Chun Ly, Ph.D.
Giacconi Fellow at Space Telescope Science Institute
chunly [at] stsci.edu
Hello! If you haven't figure out by now, I'm Chun. I'm currently a Giacconi Postdoctoral Fellow at Space Telescope Science Institute. Previously, I completed my Ph.D in Astronomy at University of California, Los Angeles. Prior to UCLA, I was at University of Arizona. I currently reside in Baltimore, Maryland.
I enjoy the small things in life. From being able to walk, run, and bike, to hopping on a plane for my next adventure.
Research and Academia
My current astronomical research aims to determine how galaxies, such as our own Milky Way, were formed and how they evolved over the past ten or so billion years. My past work has characterized the stellar population, star formation rate (SFR), and the luminosity function of galaxies at multiple epochs. I utilize different empirical techniques to identify star-forming galaxies, and study their stellar and gaseous properties.
My CV and Publication List
Star Formation and Chemical Enrichment across Time
A key question in galaxy formation is how do the connected processes of star formation, gas accretion, feedback from supernova, and metal enrichment transform galaxies across cosmic time? Answering this question requires extensive observations that measure the SFR, stellar mass, and gas-phase metallicity of star-forming galaxies.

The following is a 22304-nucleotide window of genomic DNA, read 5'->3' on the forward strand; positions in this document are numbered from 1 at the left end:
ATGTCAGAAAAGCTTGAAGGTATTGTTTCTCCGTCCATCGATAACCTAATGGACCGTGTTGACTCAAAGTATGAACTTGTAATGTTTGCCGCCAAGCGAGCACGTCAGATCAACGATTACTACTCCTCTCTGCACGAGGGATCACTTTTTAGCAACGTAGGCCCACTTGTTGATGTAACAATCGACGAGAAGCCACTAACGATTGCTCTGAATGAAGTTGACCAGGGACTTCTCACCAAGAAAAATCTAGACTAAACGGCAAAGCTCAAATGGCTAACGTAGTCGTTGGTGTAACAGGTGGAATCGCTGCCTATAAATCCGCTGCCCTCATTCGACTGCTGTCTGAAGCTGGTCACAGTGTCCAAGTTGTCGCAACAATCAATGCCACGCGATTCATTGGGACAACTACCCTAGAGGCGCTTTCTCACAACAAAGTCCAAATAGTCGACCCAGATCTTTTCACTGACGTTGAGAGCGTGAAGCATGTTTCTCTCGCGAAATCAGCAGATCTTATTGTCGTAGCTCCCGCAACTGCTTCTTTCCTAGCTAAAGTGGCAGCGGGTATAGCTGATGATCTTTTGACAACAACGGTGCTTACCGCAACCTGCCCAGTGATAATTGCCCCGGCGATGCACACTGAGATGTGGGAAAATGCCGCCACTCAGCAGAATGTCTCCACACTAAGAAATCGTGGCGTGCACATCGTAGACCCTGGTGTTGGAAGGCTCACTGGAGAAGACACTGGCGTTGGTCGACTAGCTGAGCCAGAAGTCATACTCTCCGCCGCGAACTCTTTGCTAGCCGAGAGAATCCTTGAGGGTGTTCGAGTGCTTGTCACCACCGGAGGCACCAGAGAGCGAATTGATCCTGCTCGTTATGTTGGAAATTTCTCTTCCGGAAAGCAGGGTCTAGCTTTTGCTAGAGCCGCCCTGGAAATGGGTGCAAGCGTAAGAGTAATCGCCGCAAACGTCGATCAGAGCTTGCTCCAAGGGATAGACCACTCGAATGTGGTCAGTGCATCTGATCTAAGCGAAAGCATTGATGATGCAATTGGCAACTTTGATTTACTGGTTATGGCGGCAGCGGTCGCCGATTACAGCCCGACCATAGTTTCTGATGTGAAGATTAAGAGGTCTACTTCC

I am leading two independent emission-line surveys, the Subaru Deep Field and the NewH&alpha Survey, which will yield direct constraints on these physical processes at large look-back times. These surveys utilize deep spectroscopy to detect red-shifted nebular emission lines, which are good proxies for the gas metallicity content.
The Environmental Dependence of Star Formation
Related to the previous topic, astronomers are trying to determine how the local environment drives evolution and formation of galaxies. Different surveys have examined this question, but often results are very conflicting and controversal.
To further address this outstanding problem, I am leading the effort to investigate the halo mass–SFR correlation for a large sample of high redshift star-forming galaxies identified in the NOAO Deep-Wide Field Survey. This study utilizes an extremely wide area to statistically determine the clustering of galaxies. To obtain precise redshifts and SFRs, near-infrared spectroscopy are utilized to detect Hα.
Academia, Mentorship, and Educational Outreach
I have had the fortunate opportunity to teach and participate in public outreach. While I was a graduate student at UCLA, I was a teaching assistant, where I led discussion sections and labs for introductory astronomy classes to both non-science and science major students.
Recently, I have participated in Project ASTRO, an NSF-funded program to enrich K-12 education with physical sciences by giving students the opportunity to learn and interact with professional and amateur astronomers.
Eat, Exercise, and Live
This page is under construction.